Standard Chartered has come out strongly against the way it has been portrayed by US authorities accusing the London-listed bank of laundering billions for the regime in Iran.
The New York State Department of Financial Services said yesterday that the bank had "schemed with the government of Iran and hid from regulators roughly 60,000 secret transactions, involving at least $250 billion, and reaping SCB hundreds of millions of dollars in fees" for a period of 10 years.
"SCB's actions left the US financial system vulnerable to terrorists, weapons dealers, drug kingpins and corrupt regimes, and deprived law enforcement investigators of crucial information used to track all manner of criminal activity," the DFS said. "In short, SCB operated as a rogue institution."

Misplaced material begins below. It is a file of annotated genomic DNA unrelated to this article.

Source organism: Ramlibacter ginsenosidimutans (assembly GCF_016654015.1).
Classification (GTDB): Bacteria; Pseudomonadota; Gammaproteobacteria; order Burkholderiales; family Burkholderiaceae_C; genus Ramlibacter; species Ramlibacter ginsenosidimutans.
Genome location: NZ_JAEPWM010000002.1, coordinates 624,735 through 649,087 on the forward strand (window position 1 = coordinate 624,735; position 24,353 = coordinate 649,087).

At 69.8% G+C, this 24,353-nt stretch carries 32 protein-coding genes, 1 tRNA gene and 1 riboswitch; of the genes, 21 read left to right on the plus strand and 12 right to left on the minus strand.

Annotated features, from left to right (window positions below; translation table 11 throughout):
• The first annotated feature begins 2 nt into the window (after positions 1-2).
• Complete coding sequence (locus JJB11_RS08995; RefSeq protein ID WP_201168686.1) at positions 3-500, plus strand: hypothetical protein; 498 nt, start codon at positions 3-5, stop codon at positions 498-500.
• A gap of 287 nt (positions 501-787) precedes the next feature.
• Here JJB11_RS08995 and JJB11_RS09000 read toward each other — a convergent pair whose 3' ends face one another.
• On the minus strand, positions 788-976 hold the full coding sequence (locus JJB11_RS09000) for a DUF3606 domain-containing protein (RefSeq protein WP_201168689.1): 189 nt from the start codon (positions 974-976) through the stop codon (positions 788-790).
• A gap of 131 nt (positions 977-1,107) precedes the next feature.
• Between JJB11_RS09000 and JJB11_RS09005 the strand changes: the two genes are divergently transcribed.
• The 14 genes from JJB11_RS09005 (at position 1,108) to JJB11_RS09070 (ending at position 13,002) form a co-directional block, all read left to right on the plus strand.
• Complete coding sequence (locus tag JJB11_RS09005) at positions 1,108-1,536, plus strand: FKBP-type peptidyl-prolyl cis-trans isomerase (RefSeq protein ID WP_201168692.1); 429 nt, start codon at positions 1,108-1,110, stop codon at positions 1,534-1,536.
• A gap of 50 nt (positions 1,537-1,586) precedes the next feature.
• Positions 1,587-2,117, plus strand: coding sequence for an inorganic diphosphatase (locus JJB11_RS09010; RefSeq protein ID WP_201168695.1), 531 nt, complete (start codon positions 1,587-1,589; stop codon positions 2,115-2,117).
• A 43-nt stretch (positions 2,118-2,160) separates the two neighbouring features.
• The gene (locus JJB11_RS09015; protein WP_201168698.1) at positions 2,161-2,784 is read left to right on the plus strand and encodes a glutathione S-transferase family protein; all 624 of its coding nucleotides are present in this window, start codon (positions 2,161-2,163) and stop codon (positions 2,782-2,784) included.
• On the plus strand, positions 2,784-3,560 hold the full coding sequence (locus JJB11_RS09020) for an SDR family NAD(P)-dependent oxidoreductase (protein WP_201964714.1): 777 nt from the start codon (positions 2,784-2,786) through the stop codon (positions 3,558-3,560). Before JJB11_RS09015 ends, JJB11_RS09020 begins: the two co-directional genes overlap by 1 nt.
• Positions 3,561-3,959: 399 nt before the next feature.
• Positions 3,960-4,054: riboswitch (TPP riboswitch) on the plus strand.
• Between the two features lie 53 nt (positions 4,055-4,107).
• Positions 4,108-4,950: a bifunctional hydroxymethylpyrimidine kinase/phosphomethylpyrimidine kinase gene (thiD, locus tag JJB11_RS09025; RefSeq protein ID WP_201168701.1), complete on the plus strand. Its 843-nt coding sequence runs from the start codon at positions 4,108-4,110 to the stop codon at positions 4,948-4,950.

The DFS has ordered the bank to appear before it on August 15, saying that its New York banking license is at stake.
Standard Chartered has come out defending itself, saying it "does not believe the order issued by the DFS presents a full and accurate picture of the facts."
"Obvious contempt" for US rules
The US regulator also said that the bank had showed "obvious contempt" for US banking regulations, quoting a group director as having said, regarding Americans: “Who are you to tell us, the rest of the world, that we're not going to deal with Iranians.”